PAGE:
Some of the best writing-related advice I’ve ever received is printed on a bookmark. One side lists out the class syllabus for our reading of Romeo and Juliet, interrupted only by a week set aside for our school’s Writers Week (when I received this bookmark, I had yet to discover all the joy that week could bring, but that’s another story). On the other side, two identical pictures of my freshman year English teacher making a face sit opposite each other. It’s possible that he’s screaming, because the words surrounding those images proclaim “READ! or DIE!” and “WRITE! or DIE!” The images and the words mirror each other, perhaps indicating the sort of balance necessary between the two, and I always make sure to hang this bookmark advice-side out, somewhere visible in my daily routine.
Aside from the importance of both reading and writing, routine is something Stephen King mentions several times in his book, On Writing: A Memoir of the Craft. Now I’ve only read one other book by King (a recent one, too, 11/22/63, and I enjoyed it very much), but I know enough about him and his writing to respect what he has to say about the craft. Deciding, I suppose, that not everyone will pick up his book with this kind of trust, the first section of On Writing is an autobiographical C.V. of King’s life as a writer. He stresses the importance of regular writing, diffuses the myth that one must have a brilliant idea to get started, and shows us the life of a dedicated writer—despite a nail full of rejection slips. In giving these personal accounts, King shows us that being a writer takes a lot of work, but he also speaks to the magic that can happen when one puts pen to paper. In one of my favorite parts, he talks about finding a topic to write about: “There is no Idea Dump, no Story Central, no Island of the Buried Bestsellers; good story ideas seem to come quite literally from nowhere, sailing at you right out of the empty sky: two previously unrelated ideas come together and make something new under the sun. Your job isn’t to find these ideas but to recognize them when they show up.”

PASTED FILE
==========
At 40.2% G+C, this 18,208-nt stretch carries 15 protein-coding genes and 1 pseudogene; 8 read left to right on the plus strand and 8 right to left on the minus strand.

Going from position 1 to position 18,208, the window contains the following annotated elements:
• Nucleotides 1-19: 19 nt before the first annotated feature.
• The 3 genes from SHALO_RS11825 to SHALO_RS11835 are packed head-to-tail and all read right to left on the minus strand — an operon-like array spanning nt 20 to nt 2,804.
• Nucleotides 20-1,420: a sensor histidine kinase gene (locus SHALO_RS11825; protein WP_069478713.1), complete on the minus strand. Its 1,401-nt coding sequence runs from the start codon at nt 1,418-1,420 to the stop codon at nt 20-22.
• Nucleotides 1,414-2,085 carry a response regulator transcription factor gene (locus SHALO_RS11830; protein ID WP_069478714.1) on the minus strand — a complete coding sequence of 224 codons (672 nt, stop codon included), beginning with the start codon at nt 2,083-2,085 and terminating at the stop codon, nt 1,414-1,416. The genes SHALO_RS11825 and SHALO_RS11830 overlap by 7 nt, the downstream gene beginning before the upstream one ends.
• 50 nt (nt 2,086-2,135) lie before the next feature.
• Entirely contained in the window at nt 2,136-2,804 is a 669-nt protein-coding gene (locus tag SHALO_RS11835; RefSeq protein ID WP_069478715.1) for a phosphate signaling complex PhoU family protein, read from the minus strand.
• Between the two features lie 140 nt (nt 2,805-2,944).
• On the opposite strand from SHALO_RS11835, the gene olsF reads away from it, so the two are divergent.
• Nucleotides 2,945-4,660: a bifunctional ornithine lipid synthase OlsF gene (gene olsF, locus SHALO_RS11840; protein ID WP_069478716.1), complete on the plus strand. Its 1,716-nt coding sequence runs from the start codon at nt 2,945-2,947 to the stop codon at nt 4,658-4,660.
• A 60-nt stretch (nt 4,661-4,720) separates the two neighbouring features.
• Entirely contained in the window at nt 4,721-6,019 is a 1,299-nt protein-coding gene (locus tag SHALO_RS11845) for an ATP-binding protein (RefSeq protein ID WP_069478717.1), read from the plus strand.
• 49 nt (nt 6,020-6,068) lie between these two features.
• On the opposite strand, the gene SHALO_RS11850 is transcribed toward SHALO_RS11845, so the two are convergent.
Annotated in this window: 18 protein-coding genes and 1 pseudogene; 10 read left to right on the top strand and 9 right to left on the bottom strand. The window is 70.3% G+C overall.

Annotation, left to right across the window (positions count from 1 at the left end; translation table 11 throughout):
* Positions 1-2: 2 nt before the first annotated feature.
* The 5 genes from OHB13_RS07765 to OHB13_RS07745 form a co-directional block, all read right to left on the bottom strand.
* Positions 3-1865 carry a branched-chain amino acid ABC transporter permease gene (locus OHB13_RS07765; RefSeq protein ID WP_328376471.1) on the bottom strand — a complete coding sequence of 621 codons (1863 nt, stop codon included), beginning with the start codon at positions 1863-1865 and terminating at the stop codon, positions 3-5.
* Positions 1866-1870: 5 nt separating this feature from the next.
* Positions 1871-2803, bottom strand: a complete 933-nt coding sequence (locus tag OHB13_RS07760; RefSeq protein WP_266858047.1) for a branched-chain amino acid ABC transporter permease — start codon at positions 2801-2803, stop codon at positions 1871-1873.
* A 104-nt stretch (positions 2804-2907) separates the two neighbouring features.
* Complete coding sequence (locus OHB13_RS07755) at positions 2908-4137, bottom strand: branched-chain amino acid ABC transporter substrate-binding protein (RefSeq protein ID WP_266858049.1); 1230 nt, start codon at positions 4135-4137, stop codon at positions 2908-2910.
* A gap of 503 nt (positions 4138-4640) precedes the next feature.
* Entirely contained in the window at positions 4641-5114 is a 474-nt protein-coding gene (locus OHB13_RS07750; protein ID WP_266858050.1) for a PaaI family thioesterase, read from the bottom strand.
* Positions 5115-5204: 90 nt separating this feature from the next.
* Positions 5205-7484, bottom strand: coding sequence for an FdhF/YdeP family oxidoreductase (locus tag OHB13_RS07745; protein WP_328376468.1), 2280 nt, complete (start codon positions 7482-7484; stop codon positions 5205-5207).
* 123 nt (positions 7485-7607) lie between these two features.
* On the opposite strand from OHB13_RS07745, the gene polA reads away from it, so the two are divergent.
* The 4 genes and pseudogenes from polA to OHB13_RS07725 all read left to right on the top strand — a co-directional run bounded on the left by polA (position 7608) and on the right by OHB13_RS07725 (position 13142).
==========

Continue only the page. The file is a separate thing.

The second section of the book is where King really gets down to writing. I’d say he gets technical, but the narrative voice remains as he works his way through his vendetta against adverbs and other more specific tips on writing and the writing process. It is here that King shares his insight on revision, discusses extraneous qualifiers, and shows us how “he said” can be more powerful than “he exclaimed.” Not everything King says made me happy, mostly because his suggestions challenged me to change my writing. The changes were positive, but change is rarely easy, especially when it comes to writing. The second section, then, is King’s challenge—challenge to commit to the craft, to consciously make decisions while writing. Writing is, after all, thinking on paper, and King gives his readers plenty to think about, dispensing advice and thoughts on writing that made me glad I picked up his book.
While the first two sections are strictly writing-centered, the third is a personal anecdote, one that speaks to the power writing has to heal, and to comfort, and to help us survive. I won’t give that part away, but it just might prove that, in a metaphorical way at least, we die without writing.